Based on the results of a six-month test of RadioShack shops in 130 of its stores, Blockbuster is upping the CE quotient in all of its 5,000-plus outlets throughout the United States — without the aid of RadioShack.
The product roster, expected to be in place by year’s end, will likely include DVD players, VCRs, video game consoles, cellular phones and accessories.
Blockbuster’s decision to go it alone in CE follows RadioShack’s announcement earlier this month that it was pulling the plug on the pilot project. According to RadioShack chairman/CEO Len Roberts, the kiosks weren’t generating enough revenue to cover their high fixed costs, estimated at upwards of $300 million for a nationwide rollout.
Blockbuster, however, liked what it saw, and envisions CE as an important profit center that will help offset encroachments by video-on-demand services on its core video rental business.
“Through our work in consumer electronics and specifically our trial program with RadioShack, we were able to gain valuable insights in a very cost-effective manner that will enable us to establish a profitable program selling select consumer electronics that complement our core business,” said Blockbuster chairman John Antioco.
He said the RadioShack offerings included a broader range of products than Blockbuster customers wanted, and that the new program will “offer an assortment of products that are much more closely aligned with our core business and include more name brands than the normal RadioShack assortment.”
Antioco said that in the four RadioShack test markets (Austin, Texas; Las Vegas; Tulsa, Okla.; and Norfolk, Va.), the most popular selling products included DVD and VHS players, mobile phones, surround-sound systems and accessories like cables and connectors.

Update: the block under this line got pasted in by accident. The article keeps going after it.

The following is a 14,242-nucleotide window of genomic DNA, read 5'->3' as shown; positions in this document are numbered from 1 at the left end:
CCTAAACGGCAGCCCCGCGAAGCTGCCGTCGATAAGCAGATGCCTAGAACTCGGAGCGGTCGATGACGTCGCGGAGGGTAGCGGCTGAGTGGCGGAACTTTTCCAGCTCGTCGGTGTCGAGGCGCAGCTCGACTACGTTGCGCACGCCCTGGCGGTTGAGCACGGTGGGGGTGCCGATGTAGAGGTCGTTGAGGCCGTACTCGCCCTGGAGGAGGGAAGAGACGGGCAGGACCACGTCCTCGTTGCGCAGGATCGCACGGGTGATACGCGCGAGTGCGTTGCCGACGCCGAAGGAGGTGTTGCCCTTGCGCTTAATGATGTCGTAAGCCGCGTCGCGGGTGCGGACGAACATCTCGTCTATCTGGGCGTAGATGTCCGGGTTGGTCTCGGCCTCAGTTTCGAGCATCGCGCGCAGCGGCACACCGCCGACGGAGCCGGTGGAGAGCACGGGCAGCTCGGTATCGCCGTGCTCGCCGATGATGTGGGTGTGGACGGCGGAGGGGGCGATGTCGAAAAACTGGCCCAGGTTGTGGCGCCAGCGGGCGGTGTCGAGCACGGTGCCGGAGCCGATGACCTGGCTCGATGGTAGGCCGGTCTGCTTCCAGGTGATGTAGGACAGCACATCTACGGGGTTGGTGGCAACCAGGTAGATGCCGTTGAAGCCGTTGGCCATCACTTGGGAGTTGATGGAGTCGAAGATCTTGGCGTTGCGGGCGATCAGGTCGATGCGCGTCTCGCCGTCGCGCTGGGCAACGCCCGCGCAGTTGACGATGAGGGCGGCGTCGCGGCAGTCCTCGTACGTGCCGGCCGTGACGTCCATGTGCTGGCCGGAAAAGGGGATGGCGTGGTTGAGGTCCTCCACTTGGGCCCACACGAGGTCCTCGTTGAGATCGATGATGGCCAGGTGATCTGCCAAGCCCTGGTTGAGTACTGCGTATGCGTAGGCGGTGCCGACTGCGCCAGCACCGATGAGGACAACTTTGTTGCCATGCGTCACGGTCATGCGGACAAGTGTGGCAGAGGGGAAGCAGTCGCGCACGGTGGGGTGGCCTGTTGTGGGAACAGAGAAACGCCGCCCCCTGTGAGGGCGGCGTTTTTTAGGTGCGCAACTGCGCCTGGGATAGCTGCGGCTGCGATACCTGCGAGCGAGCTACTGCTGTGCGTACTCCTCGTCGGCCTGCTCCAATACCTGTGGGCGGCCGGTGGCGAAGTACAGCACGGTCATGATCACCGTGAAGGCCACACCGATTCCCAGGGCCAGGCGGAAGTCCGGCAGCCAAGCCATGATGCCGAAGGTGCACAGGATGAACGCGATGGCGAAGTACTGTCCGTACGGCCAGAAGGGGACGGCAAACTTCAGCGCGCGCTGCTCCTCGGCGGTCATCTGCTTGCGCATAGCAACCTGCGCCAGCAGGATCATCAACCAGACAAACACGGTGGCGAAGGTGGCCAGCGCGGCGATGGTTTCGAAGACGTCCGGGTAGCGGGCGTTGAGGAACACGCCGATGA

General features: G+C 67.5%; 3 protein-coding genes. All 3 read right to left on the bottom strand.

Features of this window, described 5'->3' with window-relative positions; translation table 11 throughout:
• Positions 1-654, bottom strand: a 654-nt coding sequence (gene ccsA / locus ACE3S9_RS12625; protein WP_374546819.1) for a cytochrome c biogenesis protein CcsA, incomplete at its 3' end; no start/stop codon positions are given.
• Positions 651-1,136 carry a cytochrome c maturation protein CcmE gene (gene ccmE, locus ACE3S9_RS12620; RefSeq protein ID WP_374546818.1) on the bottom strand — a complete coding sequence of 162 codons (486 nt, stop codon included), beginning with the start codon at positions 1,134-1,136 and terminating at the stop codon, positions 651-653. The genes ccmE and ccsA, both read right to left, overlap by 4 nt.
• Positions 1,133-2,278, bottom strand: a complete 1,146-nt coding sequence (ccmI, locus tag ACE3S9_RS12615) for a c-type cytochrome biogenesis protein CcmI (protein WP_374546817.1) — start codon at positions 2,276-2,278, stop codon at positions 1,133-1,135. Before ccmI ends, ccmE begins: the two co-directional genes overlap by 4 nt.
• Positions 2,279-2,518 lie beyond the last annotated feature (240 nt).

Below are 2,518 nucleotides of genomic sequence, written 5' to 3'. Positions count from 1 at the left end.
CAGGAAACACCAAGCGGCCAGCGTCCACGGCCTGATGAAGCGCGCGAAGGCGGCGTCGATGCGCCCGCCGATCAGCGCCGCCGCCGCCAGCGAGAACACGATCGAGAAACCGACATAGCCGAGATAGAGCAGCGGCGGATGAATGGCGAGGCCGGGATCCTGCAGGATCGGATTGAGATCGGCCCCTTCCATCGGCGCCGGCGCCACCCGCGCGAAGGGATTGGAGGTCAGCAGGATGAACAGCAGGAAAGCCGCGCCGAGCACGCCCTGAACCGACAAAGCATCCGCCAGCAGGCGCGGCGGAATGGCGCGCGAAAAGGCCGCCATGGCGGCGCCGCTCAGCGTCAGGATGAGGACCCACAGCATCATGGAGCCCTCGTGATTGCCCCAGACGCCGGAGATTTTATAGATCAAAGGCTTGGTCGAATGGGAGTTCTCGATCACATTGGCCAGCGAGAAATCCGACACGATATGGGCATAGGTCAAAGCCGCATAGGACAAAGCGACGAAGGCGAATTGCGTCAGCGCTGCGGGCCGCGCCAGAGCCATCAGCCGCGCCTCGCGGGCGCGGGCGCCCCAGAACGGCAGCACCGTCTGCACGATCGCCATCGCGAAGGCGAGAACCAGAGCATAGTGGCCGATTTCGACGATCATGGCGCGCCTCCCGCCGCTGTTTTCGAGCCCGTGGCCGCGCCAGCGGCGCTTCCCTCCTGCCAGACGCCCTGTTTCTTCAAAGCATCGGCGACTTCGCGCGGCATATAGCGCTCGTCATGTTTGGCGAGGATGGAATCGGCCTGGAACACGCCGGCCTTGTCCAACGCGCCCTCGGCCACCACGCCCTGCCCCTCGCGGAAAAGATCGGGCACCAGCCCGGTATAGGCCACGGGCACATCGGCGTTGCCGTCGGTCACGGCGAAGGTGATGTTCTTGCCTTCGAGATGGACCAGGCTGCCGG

He added that Blockbuster “can leverage third-party supply-chain arrangements to maximize margins and minimize investment in inventory.”
According to Blockbuster senior VP/corporate communications Karen Raskopf, the move was also prompted by the success of the company’s existing CE efforts, including DirecTV, cables and connectors, and a series of DVD promotions held last summer and during the recent holiday season. Blockbuster has become the No. 2 seller of DirecTV in the 18 months since it was first offered there, she said, and consumer response to the DVD promotions — which included a free Philips player with the purchase of one-year rental card — was enthusiastic.
The company has also experimented with a “home entertainment-centric” offering in its international stores, including Canada where gaming hardware is regularly sold. Also working in Blockbuster’s favor is a trusted brand franchise, its 5,000-plus U.S. stores in high traffic locations, and its “superb distribution system,” Raskopf said.
“The results make us confident that we have a unique opportunity to profitably sell select, key consumer electronics that compliment our core DVD, VHS and video game software business,” she said. “There’s a market in the future for these types of products in our stores.”
The world’s largest video chain will spend the balance of the year examining merchandise mix, price points and developing a program that could put product in place by the end of 2002. Raskopf stressed, however, that Blockbuster is “not envisioning a huge offering — we’re not looking to be a Best Buy or Circuit City.”
She added that although the RadioShack project has ended, both Texas mega chains are “looking at other ways we can work together in the future.”